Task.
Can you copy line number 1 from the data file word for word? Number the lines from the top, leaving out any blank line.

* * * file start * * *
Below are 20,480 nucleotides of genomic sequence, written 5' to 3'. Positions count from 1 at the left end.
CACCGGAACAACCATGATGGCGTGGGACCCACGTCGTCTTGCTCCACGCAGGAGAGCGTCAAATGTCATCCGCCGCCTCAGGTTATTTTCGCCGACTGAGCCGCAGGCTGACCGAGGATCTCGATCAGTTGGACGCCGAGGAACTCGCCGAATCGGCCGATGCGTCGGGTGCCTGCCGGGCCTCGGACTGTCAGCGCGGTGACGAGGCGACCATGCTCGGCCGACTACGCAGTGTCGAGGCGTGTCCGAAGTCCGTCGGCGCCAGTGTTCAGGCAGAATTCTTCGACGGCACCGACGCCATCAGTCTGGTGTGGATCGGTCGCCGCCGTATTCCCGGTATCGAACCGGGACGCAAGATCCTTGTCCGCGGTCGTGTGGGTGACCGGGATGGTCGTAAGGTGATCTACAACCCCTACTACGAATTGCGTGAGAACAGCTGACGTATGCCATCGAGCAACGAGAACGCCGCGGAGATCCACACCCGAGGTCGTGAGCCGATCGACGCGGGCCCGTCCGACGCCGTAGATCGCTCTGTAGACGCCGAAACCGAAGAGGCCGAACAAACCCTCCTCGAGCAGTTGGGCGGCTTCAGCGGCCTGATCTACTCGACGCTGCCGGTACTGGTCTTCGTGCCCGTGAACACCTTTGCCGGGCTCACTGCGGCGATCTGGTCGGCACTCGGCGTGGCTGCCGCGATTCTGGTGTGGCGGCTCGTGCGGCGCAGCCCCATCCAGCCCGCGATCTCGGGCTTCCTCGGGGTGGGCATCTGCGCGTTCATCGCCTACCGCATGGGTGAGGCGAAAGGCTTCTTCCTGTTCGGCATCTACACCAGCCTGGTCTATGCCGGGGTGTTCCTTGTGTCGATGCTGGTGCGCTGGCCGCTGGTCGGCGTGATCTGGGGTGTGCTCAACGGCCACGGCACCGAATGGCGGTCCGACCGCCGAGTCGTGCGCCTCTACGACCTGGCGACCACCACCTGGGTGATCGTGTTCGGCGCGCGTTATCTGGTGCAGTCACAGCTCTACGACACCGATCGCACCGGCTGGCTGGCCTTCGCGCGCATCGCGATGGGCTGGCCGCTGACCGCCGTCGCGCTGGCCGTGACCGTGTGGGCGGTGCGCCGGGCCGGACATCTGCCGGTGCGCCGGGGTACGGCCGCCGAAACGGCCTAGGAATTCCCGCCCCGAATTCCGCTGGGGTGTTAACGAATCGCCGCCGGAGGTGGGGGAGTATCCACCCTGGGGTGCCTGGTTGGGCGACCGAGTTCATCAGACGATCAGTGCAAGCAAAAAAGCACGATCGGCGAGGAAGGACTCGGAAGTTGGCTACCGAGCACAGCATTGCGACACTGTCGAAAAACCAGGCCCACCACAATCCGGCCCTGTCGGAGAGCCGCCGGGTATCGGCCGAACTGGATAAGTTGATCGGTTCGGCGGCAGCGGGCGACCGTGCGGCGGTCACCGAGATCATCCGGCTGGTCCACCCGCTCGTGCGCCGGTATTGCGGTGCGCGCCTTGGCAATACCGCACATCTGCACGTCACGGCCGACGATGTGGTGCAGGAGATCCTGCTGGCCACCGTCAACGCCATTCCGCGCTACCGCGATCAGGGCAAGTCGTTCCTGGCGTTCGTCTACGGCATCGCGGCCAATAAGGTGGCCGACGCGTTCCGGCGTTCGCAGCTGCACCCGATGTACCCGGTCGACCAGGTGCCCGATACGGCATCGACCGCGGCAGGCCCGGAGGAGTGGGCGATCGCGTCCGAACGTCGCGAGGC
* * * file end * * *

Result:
Below are 20,480 nucleotides of genomic sequence, written 5' to 3'. Positions count from 1 at the left end.